September 12, 2023 5 min read

As someone who keeps an eye on the dynamics surrounding hunting and conservation, I couldn't help but be happily surprised by Andrew Exum's September 2023 article "America Needs Hunting More Than It Knows" in The Atlantic (paywalled), an unlikely article in an unlikely publication to be sure. Exum delves into the conflicting attitudes Americans have towards hunting, a phenomenon that isn't unique to the United States but extends to Canada as well. He writes:

Indeed, one of my favorite ironies is that self-proclaimed conservative and libertarian Americans who otherwise never miss an opportunity to resent government regulation happily participate in one of the most heavily regulated activities in America. The same Americans who are normally filled with deep suspicion for government bureaucrats nonetheless hold their state game wardens and wildlife biologists—who set and enforce the limits that guide hunters each season—in high regard. The post-pandemic surge in distrust of science and government mandates has not yet affected wildlife biology and fish-and-game associations.

It’s also ironic, of course, that many left-leaning Americans can be so ambivalent about some of the longest-running, most successful, and scientifically grounded government programs. The same well-meaning people with those signs in their yard that read 'In this house, we believe … that science is real' often seem to be among those happy enough to throw the science aside when it comes to effectively managing wildlife, as in Connecticut, where the state is resisting the recommendation of its own wildlife biologists that it should authorize a bear hunt. Animal-rights activists are fighting to have louder voices on state fish-and-game commissions, minimizing the contributions of hunters as well as the input of state wildlife biologists.

These paradoxes are not confined by borders. Canadian conservatives, much like their American counterparts, also show a nuanced relationship with regulation when it comes to hunting. And just as in the U.S., there are those on the left in Canada who champion science yet seem willing to dismiss it when it pertains to wildlife management.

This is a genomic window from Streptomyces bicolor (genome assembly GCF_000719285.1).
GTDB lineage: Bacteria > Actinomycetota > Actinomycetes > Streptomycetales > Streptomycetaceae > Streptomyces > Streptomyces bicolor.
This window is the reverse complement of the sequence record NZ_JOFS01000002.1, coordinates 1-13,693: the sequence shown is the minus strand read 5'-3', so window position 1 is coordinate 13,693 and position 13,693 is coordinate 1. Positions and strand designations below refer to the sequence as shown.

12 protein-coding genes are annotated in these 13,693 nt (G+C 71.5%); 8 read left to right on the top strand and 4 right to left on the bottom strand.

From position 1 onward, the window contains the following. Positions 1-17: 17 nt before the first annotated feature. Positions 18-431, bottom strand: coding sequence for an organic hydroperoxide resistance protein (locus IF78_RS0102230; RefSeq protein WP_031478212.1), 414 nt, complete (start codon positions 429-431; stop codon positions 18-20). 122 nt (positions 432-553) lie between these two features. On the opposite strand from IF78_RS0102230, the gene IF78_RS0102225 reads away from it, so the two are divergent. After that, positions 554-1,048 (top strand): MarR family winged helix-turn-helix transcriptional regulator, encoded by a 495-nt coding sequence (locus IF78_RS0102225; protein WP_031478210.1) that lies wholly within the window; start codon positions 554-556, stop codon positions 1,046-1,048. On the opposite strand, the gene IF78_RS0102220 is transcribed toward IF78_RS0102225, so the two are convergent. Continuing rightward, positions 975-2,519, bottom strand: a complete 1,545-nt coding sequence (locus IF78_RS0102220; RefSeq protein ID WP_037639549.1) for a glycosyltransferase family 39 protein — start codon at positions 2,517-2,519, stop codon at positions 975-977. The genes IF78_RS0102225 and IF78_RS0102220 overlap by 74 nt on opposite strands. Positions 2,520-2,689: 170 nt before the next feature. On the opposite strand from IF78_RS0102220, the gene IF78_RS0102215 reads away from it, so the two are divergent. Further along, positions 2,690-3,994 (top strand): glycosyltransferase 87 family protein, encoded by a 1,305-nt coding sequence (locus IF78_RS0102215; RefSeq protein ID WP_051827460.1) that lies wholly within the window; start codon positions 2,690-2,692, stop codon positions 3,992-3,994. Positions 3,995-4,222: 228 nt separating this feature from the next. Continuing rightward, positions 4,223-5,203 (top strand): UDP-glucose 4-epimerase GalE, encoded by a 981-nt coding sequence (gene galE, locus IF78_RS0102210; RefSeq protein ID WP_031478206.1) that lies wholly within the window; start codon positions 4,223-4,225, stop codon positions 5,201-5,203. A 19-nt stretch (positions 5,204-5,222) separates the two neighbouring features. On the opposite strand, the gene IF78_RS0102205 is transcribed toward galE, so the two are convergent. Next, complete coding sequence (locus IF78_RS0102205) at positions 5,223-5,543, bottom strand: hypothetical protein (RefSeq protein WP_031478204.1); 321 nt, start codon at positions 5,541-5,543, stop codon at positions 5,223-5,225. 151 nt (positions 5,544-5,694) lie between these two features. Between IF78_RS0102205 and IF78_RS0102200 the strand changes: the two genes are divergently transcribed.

The Intricacies of Public Opinion

Exum also wrote on public opinion and it hit home for me as someone who grew up where hunting was not only a hobby but the family business. Pro and anti hunting stances are sliced almost cleanly down party lines. This of course is also due to the demographics of regions and aren't necessarily solely a result of party dogma, but the more I watch of US politics, the more it seems that ideals, personal beliefs and political stances are almost inseparable from one and other with the snake eating its own tail as the people tell their party what to think so that the party can tell its people. Here at home, we're not immune to this as surveys by the Canadian Wildlife Federation show that while Canadians overwhelmingly support conservation, there are sharp divides along ideological lines regarding the role of hunting. Conservatives seem more willing to accept hunting as a practical means of wildlife management, while liberals are often more skeptical. Strange how political leanings can influence our relationship with the great outdoors eh?

The Cultural and Economic Dimensions